1985’s Power Windows continued the band’s synth-heavy 80s sound. As the title implies, it was concerned with power and the misapplication thereof. Peart’s interest in technology came out in “Manhattan Project,” about the development of the atomic bomb, but perhaps more fascinating was the album closer, “Mystic Rhythms.” Peart’s never shied away from expressing his basically secular worldview — Permanent Waves’ “Freewill” being perhaps his most direct statement — but here he considers “More things than are dreamed about / Unseen and unexplained / We suspend our disbelief / And we are entertained.” I think it’s fair to say that while Peart’s a rationalist, he’s fascinated by the point where the rational ends, where dreams take over. That’s what the hero of “The Fountain of Lamneth” finally finds; that’s what “Mystic Rhythms” seems to investigate.
It’s an investigation that perhaps continued in “Tai Shan,” a song from 1987’s Hold Your Fire album. The lyrics are a reflection by Peart on climbing Mount Tai, a sacred mountain in China. You can see more of Peart’s concerns in Hold Your Fire; the difficulty of communication between people (“Open Secrets”), the passage of time (“Time Stand Still,” “Turn the Page”), the importance of perseverence in chasing your artistic dreams (“The Mission”). It’s the apex of their 80s sound, with studio technique almost drowning out the guitars. I think it’s a hit-or-miss album; some of the songs are beautiful, some seem to drag. Much as Hemispheres marked the far end of one kind of sound for Rush, Hold Your Fire marked another outlier. After this album, they’d return to a more stripped-down guitar-oriented sound, starting on their next record.
Presto came out in 1989, and while it’s not the most popular album among Rush fans, it’s not lacking for defenders (personally, I love it). It’s probably the most upbeat record the band had written in a long while. Instead of the distance between lovers, a song like “Chain Lightning” tells us that “Dreams are sometimes catching / Desire goes to my head / Love responds to your invitation / Love responds to imagination.” Later, “The Pass” is a strong anti-suicide note which reminds us that “All of us get lost in the darkness / Dreamers learn to steer by the stars / All of us do time in the gutter / Dreamers turn to look at the cars.” (It is a powerful thing to me to realise that I might never have had the chance the meet at least two people who’ve been very important to me in my life if not for this specific song.) Even the environmentalist “Red Tide” is ultimately an exhortation: “Now’s the time to make the time / While hope is still in sight / Let us not go gently / To the endless winter night.”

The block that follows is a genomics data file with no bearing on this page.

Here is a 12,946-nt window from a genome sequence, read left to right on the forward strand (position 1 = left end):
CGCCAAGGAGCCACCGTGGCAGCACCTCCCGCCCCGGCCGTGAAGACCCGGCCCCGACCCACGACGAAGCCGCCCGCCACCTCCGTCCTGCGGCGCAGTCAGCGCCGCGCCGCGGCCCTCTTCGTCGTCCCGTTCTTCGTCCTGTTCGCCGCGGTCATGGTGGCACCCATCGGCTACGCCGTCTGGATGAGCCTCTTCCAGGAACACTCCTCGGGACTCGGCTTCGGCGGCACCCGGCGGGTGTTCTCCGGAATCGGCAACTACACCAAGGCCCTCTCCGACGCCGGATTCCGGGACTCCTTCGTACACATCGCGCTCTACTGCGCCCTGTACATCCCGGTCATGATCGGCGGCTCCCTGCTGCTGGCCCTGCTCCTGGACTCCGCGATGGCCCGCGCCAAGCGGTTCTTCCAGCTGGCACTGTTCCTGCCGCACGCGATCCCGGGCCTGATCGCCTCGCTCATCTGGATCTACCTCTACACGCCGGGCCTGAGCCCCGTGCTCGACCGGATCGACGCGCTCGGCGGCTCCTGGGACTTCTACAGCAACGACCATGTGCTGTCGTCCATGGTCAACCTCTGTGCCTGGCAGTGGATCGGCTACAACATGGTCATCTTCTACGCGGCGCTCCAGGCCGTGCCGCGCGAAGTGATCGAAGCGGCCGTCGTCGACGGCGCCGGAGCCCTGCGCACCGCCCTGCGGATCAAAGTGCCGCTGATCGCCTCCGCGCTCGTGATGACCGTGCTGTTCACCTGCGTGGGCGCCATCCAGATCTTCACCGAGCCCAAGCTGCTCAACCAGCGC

The title track is a heartfelt song with an astonishing lightness of touch. The magic it implies isn’t a Tolkienesque high wizardry; if anything, it’s a sense of enchantment, a knowledge of the wonder in everyday things: “I am made of the dust of the stars / And the oceans flow in my veins.” Literally it seems to be about a failed relationship, about a lack of magic; but then it’s also about illusion, memory, and dreams. Peart has mused before how often people are illusions to other people; here enchantment mixes with prestidigitation (the album cover shows a hovering top hat surrounded by confused rabbits, apparently unaware that they’ve magicaly transcended being crushed by relentless wheels). It’s a complex, engimatic song that I read differently every time I come to it.
The next album, 1991’s Roll the Bones, was a step heavier than Presto. It was about chance, and taking chances, like the young folk of the opening song “Dreamlines,” who set off into the wide world to make their fortunes (as do so many young folk in Peart’s lyrics). The theme was another implicit statement of disbelief, as reflected in the lyrics of the title track: “Well, who would hold a price / On the heads of the innocent children / If there’s some immortal power / To control the dice?” Here, as so often before and since, Peart rejects an all-controlling God, and specifically rejects the idea that the injustice in the world is planned. When Peart writes here about “The Big Wheel,” he’s writing about the spinning wheel of fortune.
1993’s Counterparts was a heavier album again, raw and threatening. It introduced, or pointed up, another theme in Peart’s writing: the double. Apollo and Dionysus. New York to London (in “The Camera Eye”). The Analog Kid and the Digital Man. On this album, the doppelganger took many forms; it’s an album about confrontation with otherness. “Animate,” the first song, was a Jungian psychodrama, a man addressing his anima. “Between Sun and Moon” investigates “The gap between actor and act / The lens between wishes and fact.” “Alien Shore” depicts people divided by difference (of gender, of race) as swimmers in a vast sea struggling to the same unknown shore; and the sea again is an emblem for Peart, reaching back to the third section of “The Fountain of Lamneth,” to the opening lines of “Natural Science,” through the “High Water” of the last track of Hold Your Fire, and so on to here — the sea as a primordial, amniotic matrix out of which come our own origins.